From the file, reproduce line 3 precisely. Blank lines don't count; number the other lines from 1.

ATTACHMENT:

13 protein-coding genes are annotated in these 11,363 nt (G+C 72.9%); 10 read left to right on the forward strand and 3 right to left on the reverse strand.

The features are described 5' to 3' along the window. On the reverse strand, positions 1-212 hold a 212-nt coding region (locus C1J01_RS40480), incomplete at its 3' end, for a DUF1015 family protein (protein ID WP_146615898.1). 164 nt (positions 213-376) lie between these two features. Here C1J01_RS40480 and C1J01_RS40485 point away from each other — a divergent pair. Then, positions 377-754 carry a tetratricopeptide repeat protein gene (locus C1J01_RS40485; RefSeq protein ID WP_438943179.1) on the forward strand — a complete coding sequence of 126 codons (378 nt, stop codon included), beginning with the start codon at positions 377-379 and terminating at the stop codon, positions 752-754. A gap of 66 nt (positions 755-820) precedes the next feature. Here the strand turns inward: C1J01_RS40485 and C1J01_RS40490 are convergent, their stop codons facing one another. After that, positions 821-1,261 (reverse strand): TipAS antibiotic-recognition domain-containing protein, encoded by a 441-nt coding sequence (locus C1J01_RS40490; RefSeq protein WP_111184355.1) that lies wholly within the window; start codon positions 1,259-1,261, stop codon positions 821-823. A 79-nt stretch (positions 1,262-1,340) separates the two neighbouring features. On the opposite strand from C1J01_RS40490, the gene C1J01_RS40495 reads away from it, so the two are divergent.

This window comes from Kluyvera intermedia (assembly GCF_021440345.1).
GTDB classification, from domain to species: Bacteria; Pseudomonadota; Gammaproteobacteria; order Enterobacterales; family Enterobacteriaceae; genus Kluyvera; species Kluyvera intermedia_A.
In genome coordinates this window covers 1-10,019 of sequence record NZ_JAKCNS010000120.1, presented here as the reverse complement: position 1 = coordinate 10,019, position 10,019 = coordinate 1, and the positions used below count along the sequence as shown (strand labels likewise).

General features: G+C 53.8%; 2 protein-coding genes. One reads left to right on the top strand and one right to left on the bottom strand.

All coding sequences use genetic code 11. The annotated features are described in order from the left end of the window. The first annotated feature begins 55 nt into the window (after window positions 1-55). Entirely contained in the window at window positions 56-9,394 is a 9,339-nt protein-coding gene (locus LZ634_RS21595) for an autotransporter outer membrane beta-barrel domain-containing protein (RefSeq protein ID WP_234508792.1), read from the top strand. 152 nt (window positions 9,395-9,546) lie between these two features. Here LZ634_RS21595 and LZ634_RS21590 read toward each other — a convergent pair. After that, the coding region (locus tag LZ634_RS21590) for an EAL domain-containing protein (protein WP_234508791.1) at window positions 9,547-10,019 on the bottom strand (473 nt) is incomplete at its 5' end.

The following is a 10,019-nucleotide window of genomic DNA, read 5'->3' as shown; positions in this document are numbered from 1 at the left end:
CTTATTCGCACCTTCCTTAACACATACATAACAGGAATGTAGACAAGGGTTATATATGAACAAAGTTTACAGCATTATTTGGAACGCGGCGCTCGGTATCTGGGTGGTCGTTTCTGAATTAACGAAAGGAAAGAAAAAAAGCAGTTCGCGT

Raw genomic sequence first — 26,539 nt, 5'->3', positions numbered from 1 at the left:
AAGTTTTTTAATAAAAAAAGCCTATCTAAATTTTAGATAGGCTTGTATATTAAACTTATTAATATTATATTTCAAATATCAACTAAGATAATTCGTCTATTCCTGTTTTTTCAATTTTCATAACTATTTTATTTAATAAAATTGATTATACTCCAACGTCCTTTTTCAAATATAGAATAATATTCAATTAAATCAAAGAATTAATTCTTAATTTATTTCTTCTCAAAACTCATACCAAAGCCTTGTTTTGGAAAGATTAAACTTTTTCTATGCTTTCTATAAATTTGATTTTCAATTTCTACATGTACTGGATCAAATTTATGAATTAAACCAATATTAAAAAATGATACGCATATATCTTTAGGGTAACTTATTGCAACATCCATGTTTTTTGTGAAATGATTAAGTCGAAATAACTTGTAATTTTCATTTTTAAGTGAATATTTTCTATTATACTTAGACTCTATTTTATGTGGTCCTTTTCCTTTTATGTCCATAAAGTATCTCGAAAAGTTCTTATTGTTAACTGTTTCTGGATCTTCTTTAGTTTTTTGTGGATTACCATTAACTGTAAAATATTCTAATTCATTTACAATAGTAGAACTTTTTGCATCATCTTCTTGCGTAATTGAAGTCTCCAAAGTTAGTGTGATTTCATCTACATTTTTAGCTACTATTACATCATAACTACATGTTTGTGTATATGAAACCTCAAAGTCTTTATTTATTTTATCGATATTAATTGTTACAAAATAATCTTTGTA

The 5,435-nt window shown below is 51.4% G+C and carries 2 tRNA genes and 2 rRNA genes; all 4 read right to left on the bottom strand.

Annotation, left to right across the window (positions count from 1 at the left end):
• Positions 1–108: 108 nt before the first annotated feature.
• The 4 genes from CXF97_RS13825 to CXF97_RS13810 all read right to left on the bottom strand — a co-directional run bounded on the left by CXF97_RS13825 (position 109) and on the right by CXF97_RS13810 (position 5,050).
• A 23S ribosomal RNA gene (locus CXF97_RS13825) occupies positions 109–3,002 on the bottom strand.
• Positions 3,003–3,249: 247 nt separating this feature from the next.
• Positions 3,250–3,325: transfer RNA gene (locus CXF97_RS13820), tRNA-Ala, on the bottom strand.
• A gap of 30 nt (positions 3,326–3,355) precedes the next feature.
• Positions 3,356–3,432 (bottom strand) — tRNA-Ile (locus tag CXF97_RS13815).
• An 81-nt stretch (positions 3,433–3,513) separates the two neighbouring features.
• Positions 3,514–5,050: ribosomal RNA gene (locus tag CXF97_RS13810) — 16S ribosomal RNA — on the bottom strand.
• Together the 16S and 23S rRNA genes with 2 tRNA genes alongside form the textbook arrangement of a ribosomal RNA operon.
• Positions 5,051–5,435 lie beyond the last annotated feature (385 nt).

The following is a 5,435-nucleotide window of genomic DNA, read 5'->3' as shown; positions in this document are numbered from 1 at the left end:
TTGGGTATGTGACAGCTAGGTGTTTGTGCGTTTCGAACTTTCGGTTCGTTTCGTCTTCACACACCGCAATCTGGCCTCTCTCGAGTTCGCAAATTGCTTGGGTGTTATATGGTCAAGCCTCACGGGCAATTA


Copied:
This window comes from Kluyvera intermedia (assembly GCF_021440345.1).